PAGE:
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Miracles in Hearing

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Acts 2:1-18

Americans are known around the world for our limited language skills. People who grow up in other countries often know multiple languages, and although they probably have a native language that is most comfortable, they are able to understand other predominate languages. The same would have been true in Jesus’ day and setting. “Latin was the official language of the Empire; however, most of Roman daily affairs were likely conducted in Greek. Likewise, Hebrew was the religious language of the Jewish religion, but many of the Jews in Israel at that time conversed in Aramaic. Of course, in Jerusalem itself, as a cultural center, there were multiple other languages from the reaches of the empire and beyond as well.”[1]

Our scripture passage says that there were devout Jews “from every nation under heaven” living in Jerusalem. Of course, residents and visitors would not know all of these languages, but most of them would have known some. If they didn’t know Aramaic, they would have known Hebrew; if they didn’t know Greek, they would have known Latin; etc.

This means that the miracle of the Holy Spirit’s gift of languages may not have been necessary—at least not to share the message. If the message of Jesus had been offered in several predominate languages, it would have been understood by most, even if the person was from a small area with a more obscure language. “Given this, the real miracle of Pentecost seems not to be so much the fact that the apostles were able to communicate, but rather, that the ‘devout Jews from every nation under heaven’ were able to hear in their ‘own native language.’… The miracle of Pentecost is not so much a miracle of understanding as it is of hearing. What caught people’s attention, what gave them pause, and led even to the frantic search for explanation, is that these Galileans were now speaking in the people’s own native languages.”[2]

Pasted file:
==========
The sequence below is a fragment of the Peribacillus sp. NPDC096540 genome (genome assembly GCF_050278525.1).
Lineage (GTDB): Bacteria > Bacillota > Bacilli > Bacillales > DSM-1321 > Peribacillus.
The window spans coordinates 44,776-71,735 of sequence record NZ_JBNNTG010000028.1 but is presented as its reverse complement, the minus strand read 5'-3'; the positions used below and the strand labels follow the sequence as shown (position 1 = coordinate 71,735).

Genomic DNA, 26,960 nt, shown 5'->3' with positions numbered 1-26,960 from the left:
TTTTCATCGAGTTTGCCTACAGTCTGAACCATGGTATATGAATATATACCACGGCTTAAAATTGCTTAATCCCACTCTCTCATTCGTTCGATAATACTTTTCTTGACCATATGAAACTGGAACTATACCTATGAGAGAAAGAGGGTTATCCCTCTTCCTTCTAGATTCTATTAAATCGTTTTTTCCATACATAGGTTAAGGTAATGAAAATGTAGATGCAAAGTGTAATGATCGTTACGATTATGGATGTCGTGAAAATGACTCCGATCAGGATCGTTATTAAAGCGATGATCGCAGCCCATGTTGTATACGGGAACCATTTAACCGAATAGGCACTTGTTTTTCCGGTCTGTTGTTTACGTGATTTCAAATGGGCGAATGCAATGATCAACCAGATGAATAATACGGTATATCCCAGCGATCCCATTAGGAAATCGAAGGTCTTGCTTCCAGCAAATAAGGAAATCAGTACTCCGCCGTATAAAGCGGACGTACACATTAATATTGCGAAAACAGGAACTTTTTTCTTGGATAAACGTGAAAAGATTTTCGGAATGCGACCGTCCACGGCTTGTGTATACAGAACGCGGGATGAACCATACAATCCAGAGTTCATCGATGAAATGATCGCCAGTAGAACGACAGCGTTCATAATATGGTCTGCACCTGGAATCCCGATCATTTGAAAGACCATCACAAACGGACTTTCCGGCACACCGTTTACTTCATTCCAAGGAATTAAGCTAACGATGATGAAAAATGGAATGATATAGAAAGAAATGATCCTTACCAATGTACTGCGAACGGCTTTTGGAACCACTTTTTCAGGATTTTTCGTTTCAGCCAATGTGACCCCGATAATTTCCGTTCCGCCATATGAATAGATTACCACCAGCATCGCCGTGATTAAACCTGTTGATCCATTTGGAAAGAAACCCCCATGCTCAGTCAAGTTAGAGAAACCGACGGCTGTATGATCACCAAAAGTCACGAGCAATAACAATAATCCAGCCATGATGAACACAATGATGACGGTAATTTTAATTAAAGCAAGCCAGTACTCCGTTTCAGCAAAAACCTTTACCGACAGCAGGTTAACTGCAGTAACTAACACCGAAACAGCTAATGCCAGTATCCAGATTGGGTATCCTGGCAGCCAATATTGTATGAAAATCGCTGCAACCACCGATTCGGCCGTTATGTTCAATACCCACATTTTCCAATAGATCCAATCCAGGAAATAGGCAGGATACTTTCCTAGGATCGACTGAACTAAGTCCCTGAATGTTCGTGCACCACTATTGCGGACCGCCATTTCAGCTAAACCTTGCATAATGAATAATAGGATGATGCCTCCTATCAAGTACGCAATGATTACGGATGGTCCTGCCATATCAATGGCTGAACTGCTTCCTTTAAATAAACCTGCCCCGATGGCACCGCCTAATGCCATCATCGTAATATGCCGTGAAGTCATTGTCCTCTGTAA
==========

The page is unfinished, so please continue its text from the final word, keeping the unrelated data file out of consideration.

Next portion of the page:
If you have ever travelled to a non-English-speaking country, you know the comfort that comes from hearing your own language. It’s not just because a clerk has pity on you and keeps you from ordering the wrong thing. It’s that somebody sees you and speaks to you in your own language—the language that requires no internal translating, the language in which all of your best memories are stored, the language of home.

I saw this at work a few years ago during our long adoption process. One of our meetings was not going well, and we were looking at the possibility of an even longer, drawn-out process. The turning point was when Jackie simply called the person by his name—not the American pronunciation, but his native Spanish pronunciation. His head jerked up as he realized that somebody really saw him. I believe it changed the course of our history. “When someone reaches out to you like that—when someone really see you for who you are at your core, it’s a lot easier to hear what they have to say in return.”[3]